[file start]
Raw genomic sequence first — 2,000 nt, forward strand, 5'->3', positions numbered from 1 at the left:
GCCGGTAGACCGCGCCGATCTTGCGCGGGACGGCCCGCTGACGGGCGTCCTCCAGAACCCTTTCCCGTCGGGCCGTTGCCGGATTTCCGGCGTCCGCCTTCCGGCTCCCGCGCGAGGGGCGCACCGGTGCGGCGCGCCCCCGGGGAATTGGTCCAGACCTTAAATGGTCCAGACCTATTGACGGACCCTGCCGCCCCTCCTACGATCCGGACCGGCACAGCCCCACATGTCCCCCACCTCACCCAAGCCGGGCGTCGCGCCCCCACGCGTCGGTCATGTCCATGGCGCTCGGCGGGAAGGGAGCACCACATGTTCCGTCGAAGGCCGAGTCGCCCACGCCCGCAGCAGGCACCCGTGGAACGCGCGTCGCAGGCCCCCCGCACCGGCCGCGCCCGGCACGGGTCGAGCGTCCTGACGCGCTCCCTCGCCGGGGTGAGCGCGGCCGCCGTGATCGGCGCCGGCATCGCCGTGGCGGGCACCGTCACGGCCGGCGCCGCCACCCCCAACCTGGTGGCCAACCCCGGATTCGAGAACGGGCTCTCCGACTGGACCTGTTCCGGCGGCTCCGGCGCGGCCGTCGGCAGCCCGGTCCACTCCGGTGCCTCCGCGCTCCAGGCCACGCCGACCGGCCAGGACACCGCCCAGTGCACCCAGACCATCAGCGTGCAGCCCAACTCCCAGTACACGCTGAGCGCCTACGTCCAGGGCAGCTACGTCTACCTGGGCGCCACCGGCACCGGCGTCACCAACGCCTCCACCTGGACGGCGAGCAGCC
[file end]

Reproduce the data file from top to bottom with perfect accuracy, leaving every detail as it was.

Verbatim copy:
Raw genomic sequence first — 2,000 nt, forward strand, 5'->3', positions numbered from 1 at the left:
GCCGGTAGACCGCGCCGATCTTGCGCGGGACGGCCCGCTGACGGGCGTCCTCCAGAACCCTTTCCCGTCGGGCCGTTGCCGGATTTCCGGCGTCCGCCTTCCGGCTCCCGCGCGAGGGGCGCACCGGTGCGGCGCGCCCCCGGGGAATTGGTCCAGACCTTAAATGGTCCAGACCTATTGACGGACCCTGCCGCCCCTCCTACGATCCGGACCGGCACAGCCCCACATGTCCCCCACCTCACCCAAGCCGGGCGTCGCGCCCCCACGCGTCGGTCATGTCCATGGCGCTCGGCGGGAAGGGAGCACCACATGTTCCGTCGAAGGCCGAGTCGCCCACGCCCGCAGCAGGCACCCGTGGAACGCGCGTCGCAGGCCCCCCGCACCGGCCGCGCCCGGCACGGGTCGAGCGTCCTGACGCGCTCCCTCGCCGGGGTGAGCGCGGCCGCCGTGATCGGCGCCGGCATCGCCGTGGCGGGCACCGTCACGGCCGGCGCCGCCACCCCCAACCTGGTGGCCAACCCCGGATTCGAGAACGGGCTCTCCGACTGGACCTGTTCCGGCGGCTCCGGCGCGGCCGTCGGCAGCCCGGTCCACTCCGGTGCCTCCGCGCTCCAGGCCACGCCGACCGGCCAGGACACCGCCCAGTGCACCCAGACCATCAGCGTGCAGCCCAACTCCCAGTACACGCTGAGCGCCTACGTCCAGGGCAGCTACGTCTACCTGGGCGCCACCGGCACCGGCGTCACCAACGCCTCCACCTGGACGGCGAGCAGCC